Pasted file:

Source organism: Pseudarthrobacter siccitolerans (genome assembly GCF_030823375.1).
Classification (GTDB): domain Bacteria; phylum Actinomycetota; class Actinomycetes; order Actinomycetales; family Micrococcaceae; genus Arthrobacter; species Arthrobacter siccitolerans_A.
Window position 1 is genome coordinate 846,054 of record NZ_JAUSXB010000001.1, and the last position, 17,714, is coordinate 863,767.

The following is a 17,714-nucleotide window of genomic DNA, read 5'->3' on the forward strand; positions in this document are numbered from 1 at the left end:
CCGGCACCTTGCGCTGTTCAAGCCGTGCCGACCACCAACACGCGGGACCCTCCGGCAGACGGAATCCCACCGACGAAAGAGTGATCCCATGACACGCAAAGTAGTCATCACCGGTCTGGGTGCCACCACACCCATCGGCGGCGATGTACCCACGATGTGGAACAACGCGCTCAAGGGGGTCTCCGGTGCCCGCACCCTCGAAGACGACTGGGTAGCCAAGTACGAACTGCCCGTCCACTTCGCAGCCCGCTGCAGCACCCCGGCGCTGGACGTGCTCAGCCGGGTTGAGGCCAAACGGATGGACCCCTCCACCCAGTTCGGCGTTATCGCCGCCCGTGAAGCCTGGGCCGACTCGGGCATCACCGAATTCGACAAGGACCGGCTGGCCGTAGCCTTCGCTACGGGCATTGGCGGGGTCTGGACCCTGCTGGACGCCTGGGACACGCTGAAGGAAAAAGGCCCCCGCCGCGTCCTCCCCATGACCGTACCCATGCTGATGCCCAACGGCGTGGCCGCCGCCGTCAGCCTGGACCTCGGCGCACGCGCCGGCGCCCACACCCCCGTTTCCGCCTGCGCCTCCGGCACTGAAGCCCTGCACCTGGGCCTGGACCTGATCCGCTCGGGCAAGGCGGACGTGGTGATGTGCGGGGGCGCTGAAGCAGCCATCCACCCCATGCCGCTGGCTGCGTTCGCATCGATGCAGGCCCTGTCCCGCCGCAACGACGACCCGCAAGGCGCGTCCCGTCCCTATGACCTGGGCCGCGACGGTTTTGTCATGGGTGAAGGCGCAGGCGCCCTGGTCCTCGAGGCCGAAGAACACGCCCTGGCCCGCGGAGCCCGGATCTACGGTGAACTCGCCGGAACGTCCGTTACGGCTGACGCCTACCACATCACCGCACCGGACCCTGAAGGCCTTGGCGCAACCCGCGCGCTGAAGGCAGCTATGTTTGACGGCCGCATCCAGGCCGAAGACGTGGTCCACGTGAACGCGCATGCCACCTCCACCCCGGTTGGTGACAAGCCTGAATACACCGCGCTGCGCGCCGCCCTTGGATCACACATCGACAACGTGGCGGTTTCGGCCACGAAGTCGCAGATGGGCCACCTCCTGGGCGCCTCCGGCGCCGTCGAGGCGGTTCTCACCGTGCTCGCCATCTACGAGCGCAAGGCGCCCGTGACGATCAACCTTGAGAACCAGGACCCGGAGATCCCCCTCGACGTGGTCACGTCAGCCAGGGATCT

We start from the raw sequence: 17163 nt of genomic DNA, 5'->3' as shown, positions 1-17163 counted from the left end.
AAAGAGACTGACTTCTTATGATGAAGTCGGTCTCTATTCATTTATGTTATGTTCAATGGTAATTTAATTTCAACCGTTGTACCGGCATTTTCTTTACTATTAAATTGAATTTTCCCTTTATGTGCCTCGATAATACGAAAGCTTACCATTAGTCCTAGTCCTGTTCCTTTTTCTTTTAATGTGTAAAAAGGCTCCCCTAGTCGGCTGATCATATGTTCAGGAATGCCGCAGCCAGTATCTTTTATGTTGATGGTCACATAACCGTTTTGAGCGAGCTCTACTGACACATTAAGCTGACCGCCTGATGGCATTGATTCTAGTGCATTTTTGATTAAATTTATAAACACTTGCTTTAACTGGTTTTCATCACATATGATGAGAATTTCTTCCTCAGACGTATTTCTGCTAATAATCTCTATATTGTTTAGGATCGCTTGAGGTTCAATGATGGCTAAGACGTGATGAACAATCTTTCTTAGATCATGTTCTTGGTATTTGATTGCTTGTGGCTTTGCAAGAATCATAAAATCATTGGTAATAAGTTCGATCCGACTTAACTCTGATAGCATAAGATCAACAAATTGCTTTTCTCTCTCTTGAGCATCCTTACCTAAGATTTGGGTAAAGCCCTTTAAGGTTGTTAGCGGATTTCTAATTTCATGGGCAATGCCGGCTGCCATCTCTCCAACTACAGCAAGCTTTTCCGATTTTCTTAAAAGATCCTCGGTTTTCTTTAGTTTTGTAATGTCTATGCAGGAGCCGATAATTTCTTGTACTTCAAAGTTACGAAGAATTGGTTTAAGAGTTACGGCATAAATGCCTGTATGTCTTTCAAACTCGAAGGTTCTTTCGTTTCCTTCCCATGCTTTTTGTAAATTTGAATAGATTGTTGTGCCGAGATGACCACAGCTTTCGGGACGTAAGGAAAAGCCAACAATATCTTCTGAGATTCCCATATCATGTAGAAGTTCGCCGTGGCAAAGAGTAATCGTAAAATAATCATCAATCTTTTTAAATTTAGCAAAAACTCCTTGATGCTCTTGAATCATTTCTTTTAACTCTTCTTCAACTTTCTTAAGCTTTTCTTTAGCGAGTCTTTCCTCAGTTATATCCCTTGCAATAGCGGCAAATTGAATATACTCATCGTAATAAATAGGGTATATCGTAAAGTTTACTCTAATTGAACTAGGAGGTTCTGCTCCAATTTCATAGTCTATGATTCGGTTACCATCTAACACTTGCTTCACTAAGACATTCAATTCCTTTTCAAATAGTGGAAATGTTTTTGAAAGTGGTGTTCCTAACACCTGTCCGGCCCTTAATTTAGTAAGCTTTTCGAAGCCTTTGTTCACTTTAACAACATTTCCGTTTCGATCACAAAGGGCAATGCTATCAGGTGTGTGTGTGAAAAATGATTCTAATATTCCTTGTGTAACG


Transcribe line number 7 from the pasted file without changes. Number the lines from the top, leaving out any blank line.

AAAGAGACTGACTTCTTATGATGAAGTCGGTCTCTATTCATTTATGTTATGTTCAATGGTAATTTAATTTCAACCGTTGTACCGGCATTTTCTTTACTATTAAATTGAATTTTCCCTTTATGTGCCTCGATAATACGAAAGCTTACCATTAGTCCTAGTCCTGTTCCTTTTTCTTTTAATGTGTAAAAAGGCTCCCCTAGTCGGCTGATCATATGTTCAGGAATGCCGCAGCCAGTATCTTTTATGTTGATGGTCACATAACCGTTTTGAGCGAGCTCTACTGACACATTAAGCTGACCGCCTGATGGCATTGATTCTAGTGCATTTTTGATTAAATTTATAAACACTTGCTTTAACTGGTTTTCATCACATATGATGAGAATTTCTTCCTCAGACGTATTTCTGCTAATAATCTCTATATTGTTTAGGATCGCTTGAGGTTCAATGATGGCTAAGACGTGATGAACAATCTTTCTTAGATCATGTTCTTGGTATTTGATTGCTTGTGGCTTTGCAAGAATCATAAAATCATTGGTAATAAGTTCGATCCGACTTAACTCTGATAGCATAAGATCAACAAATTGCTTTTCTCTCTCTTGAGCATCCTTACCTAAGATTTGGGTAAAGCCCTTTAAGGTTGTTAGCGGATTTCTAATTTCATGGGCAATGCCGGCTGCCATCTCTCCAACTACAGCAAGCTTTTCCGATTTTCTTAAAAGATCCTCGGTTTTCTTTAGTTTTGTAATGTCTATGCAGGAGCCGATAATTTCTTGTACTTCAAAGTTACGAAGAATTGGTTTAAGAGTTACGGCATAAATGCCTGTATGTCTTTCAAACTCGAAGGTTCTTTCGTTTCCTTCCCATGCTTTTTGTAAATTTGAATAGATTGTTGTGCCGAGATGACCACAGCTTTCGGGACGTAAGGAAAAGCCAACAATATCTTCTGAGATTCCCATATCATGTAGAAGTTCGCCGTGGCAAAGAGTAATCGTAAAATAATCATCAATCTTTTTAAATTTAGCAAAAACTCCTTGATGCTCTTGAATCATTTCTTTTAACTCTTCTTCAACTTTCTTAAGCTTTTCTTTAGCGAGTCTTTCCTCAGTTATATCCCTTGCAATAGCGGCAAATTGAATATACTCATCGTAATAAATAGGGTATATCGTAAAGTTTACTCTAATTGAACTAGGAGGTTCTGCTCCAATTTCATAGTCTATGATTCGGTTACCATCTAACACTTGCTTCACTAAGACATTCAATTCCTTTTCAAATAGTGGAAATGTTTTTGAAAGTGGTGTTCCTAACACCTGTCCGGCCCTTAATTTAGTAAGCTTTTCGAAGCCTTTGTTCACTTTAACAACATTTCCGTTTCGATCACAAAGGGCAATGCTATCAGGTGTGTGTGTGAAAAATGATTCTAATATTCCTTGTGTAACG